3. Content is king! You’ve probably heard this phrase before, but it’s certainly true. Good quality content – words and images that are original, inspiring, informative, useful, funny, moving…those are the blogs that people want to read. And want to share – hence your name, and brand, spreads. Take some time to consider topics that are relevant to your audience and reflect your brand. Think laterally as well as literally – posting thoughts or advice on your area of business helps position you as an expert. Traditionally, blogs were online diaries (and some still area), and today topical subjects for blog posts tend to work best – if you have your own take on the story of the day (remember – how does this help people engage with and understand your brand?), write up an entry and post it as soon as possible. For my client ASIP (the Association of Stylists & Image Professionals) I keep blog posts as topical as possible.

4. Proof-read (and proof-read again): There is nothing less professional than copy full of spelling mistakes or grammatical errors. Don’t rely on your computer’s auto-check, once you’ve finished writing close your post (as a draft) and open to read again after a decent time gap (you need fresh eyes!) to correct any mistakes or tweak a few lines. If you don’t trust your own ability, get someone else to read it (or just except that you need to pay an expert to do it for you and budget accordingly – this is your professional reputation and, therefore, worth paying for!).

5. Remember the visuals: Rather ironic of me writing this on a blog post that never includes pictures (oops! Check my travel blog Goodtrippers to see that I can do this!). People connect with pictures on a more instinctive level than text alone (yes, OK I’d better start thinking of images here…) – and it also helps take up a lot of space which is always welcome! Either use your own pictures (put your copyright in the file info or embedded on the picture) or, if you’re blogging about another brand go to their press office (us PRs can be very obliging if you’re promoting our client/employer) to ask if you can use any images to accompany the blog post. Otherwise, you’re left with the option of stock photography websites – the varying fortunes of which I’ve already blogged about here…good luck!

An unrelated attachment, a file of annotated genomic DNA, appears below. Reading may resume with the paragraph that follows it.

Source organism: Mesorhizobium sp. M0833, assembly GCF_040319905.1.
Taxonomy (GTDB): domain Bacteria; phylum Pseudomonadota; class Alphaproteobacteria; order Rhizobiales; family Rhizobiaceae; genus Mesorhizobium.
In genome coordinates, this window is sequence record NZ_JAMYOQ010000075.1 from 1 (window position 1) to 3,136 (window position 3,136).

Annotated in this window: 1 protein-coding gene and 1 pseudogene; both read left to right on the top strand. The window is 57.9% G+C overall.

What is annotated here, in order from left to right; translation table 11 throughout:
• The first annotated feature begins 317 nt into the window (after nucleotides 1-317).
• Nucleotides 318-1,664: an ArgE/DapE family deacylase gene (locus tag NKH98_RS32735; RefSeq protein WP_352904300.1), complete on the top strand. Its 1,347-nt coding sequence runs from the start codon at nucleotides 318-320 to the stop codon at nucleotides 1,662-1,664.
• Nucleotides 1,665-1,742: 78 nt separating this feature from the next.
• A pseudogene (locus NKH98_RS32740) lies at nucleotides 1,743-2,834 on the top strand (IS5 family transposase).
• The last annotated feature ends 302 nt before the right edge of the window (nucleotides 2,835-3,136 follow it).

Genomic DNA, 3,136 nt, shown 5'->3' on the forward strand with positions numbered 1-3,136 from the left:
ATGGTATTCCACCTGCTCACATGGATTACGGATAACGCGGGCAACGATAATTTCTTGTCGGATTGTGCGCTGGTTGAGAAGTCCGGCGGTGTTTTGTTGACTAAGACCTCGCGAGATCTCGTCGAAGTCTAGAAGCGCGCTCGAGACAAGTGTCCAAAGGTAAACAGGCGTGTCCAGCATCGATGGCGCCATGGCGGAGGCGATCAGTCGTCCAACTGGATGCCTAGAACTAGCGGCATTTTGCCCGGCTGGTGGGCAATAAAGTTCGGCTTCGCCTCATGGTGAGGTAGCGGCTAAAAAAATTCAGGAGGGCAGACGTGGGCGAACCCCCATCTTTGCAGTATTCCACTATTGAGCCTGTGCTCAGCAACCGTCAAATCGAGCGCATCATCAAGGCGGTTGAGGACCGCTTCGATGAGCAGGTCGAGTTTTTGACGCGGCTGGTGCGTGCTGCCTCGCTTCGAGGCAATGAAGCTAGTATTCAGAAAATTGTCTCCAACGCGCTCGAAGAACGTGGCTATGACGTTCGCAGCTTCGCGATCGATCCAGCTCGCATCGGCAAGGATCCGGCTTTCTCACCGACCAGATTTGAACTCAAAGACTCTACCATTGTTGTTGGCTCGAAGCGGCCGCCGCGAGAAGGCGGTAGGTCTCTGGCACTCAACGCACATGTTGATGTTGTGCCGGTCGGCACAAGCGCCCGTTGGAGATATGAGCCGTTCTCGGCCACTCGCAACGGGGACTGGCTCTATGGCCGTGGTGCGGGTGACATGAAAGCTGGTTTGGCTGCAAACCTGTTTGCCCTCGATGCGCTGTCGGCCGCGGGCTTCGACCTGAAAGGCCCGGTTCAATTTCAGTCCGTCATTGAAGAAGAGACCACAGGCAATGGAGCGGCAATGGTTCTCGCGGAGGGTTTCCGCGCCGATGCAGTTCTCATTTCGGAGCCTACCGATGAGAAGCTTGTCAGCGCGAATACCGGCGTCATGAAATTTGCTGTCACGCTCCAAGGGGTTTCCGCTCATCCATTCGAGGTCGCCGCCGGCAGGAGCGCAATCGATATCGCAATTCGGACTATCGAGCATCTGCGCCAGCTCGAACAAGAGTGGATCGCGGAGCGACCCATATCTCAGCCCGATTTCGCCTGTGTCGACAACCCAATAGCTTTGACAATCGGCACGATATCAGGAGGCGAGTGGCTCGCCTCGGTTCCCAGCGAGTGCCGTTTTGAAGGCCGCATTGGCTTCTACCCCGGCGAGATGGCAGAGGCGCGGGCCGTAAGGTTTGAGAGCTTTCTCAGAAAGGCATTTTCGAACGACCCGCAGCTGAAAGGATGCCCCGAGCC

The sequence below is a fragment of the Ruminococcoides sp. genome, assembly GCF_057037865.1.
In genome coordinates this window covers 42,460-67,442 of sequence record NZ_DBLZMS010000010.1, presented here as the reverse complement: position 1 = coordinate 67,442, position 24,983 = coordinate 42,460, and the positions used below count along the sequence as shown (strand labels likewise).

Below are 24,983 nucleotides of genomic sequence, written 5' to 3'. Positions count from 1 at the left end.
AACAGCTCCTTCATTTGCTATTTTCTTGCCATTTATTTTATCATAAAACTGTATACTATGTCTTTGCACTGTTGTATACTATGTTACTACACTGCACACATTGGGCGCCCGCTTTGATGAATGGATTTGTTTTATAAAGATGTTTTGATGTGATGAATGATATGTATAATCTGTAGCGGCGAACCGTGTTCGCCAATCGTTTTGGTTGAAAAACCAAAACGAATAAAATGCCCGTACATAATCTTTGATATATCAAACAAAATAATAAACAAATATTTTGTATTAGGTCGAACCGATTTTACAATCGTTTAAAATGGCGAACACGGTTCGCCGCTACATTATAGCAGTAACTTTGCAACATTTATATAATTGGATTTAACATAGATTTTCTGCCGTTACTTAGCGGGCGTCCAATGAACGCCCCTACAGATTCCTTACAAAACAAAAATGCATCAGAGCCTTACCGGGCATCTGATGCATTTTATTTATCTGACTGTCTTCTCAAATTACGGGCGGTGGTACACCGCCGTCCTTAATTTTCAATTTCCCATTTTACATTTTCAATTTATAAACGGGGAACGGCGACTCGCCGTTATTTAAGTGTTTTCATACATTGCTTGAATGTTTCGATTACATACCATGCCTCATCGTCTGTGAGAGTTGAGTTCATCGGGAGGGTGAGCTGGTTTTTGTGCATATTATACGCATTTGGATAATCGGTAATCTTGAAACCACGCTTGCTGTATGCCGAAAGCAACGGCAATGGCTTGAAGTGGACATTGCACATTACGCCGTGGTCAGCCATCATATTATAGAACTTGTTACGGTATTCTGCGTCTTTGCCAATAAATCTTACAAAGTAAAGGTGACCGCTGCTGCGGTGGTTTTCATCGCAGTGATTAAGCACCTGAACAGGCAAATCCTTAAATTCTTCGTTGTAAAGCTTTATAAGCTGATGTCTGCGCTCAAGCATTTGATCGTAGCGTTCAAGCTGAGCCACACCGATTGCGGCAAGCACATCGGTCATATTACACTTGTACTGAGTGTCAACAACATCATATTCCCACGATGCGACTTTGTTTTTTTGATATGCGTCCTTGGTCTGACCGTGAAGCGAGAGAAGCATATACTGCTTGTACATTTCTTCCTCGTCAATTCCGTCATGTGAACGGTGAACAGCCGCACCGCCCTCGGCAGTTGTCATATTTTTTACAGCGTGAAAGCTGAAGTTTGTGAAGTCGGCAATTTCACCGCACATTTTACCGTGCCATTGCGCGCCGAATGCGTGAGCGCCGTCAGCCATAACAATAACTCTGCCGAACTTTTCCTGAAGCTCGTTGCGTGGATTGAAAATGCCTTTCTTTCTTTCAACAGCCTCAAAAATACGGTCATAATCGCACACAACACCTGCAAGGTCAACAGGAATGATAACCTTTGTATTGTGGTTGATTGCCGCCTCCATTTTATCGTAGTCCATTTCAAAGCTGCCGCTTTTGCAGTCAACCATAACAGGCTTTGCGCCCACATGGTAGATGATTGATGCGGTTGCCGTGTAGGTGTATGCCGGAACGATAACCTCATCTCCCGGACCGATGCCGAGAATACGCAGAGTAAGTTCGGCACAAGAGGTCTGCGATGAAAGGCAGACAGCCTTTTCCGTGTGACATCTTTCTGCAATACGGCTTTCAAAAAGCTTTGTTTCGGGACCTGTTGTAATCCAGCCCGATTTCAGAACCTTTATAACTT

6. Keep it up! It can be very off-putting when you click on someone’s blog and see that the last entry was several months ago (are they still in existence?). Visitors won’t assume that you’re so successful and busy that you haven’t had time to update your blog; they’ll think you either lack commitment, attention to detail, get bored easily, have run out of things to say, or have just given up – any of those assumptions is bad for your brand/you. When you start, commit to a (realistic) schedule for new posts and stick to it – whether it be daily (short 250-300 word posts for daily, please, no-one has time to read that much from one blog!), weekly, fortnightly or even monthly (pushing it for effort). And if you haven’t got time to commit to that – just pay someone else!

7. Spread the word: Blogs don’t find readers, and readers don’t find blogs all by themselves. Promote every new post through your social media channels and e-newsletters. Remember to add these social media icons to your blog so that people can easily follow you, and add an RSS sign-up button so that subscribers will automatically see new content when posted (don’t worry, Julie Hall will show you how).

Those are my tips on getting started, but it’s all down to what you write – good luck!